DETROIT – Many people might not know they use the “just-in-time” production method these days, which means they have to stop building when the parts run out.
That method is what’s happening, and the Anderson Economic Group is estimating $51 million in lost wages so far this week because of the blockade.
So, as the clock ticks, the loss meter continues to run.
Stellantis said, “We had some U.S. and Canadian plants cut short first shifts today due to parts shortages caused by the closure of the Detroit/Windsor Bridge. Second shifts are expected to report as scheduled.”
“This comes at a terrible time,” said Autotrader analyst Michelle Krebs. “I mean, it’s never a good time, but we were just coming out of the chip shortage, and it’s still a major factor, but inventories are incredibly low.”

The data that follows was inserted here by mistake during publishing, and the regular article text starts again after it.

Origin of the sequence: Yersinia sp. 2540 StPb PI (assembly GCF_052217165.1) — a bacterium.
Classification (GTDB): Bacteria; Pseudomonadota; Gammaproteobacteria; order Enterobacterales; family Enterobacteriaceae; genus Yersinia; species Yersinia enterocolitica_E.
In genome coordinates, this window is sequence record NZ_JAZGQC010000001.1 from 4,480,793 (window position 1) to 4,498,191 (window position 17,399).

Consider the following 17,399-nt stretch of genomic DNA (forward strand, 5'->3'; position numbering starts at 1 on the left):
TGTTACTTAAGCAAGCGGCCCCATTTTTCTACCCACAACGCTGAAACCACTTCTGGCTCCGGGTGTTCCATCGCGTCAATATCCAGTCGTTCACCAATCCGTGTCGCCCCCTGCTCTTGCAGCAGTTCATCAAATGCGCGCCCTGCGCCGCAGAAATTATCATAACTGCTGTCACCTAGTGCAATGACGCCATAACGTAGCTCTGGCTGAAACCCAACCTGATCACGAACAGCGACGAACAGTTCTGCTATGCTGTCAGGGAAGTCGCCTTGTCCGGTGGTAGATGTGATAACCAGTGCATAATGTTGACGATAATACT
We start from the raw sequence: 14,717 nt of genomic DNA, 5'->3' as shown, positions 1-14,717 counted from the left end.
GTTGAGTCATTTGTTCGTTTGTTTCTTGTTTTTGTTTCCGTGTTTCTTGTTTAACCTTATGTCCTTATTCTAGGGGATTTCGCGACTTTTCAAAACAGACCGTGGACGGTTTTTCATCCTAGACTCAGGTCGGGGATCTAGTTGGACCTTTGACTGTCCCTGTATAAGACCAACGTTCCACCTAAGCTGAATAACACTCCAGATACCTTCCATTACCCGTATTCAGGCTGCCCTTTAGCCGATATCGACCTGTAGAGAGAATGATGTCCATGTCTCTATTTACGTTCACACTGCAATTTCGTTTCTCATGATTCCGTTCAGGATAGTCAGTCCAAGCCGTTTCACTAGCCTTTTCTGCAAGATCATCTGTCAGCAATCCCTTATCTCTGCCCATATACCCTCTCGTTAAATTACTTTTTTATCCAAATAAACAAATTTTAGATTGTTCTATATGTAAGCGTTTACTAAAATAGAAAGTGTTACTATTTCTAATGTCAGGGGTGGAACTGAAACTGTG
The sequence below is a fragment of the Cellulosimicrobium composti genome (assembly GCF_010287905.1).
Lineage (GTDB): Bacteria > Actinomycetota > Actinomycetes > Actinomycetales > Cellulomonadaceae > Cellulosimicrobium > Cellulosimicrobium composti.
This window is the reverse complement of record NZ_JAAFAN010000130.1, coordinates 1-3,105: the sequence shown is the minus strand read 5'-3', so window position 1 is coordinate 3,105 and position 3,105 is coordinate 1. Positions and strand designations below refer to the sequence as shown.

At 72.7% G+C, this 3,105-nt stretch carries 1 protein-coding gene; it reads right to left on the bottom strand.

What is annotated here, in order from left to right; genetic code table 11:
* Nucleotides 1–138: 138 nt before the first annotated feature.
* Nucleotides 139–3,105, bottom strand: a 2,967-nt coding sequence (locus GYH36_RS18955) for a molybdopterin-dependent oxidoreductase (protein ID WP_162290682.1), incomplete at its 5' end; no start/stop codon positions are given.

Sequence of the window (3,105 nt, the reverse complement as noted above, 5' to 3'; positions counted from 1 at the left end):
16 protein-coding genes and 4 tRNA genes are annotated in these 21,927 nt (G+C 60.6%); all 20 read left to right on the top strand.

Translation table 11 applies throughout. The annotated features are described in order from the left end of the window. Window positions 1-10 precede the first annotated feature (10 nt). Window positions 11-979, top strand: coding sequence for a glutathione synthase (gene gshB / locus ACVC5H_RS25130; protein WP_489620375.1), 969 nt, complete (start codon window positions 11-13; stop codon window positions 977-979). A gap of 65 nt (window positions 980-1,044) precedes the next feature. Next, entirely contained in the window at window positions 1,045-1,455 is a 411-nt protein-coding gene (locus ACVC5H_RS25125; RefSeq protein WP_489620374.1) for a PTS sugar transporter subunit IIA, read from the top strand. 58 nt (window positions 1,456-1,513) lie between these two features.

Krebs is talking about new cars on dealer lots.
Julie Fream, President and CEO of, Original Equipment Suppliers Association, says, “Automotive suppliers are on the brink of a significant production crisis. We need both the Canadian and U.S. border authorities, as well as local law enforcement, to fully enforce the laws and regulations to reopen all border crossings, including the Ambassador Bridge.”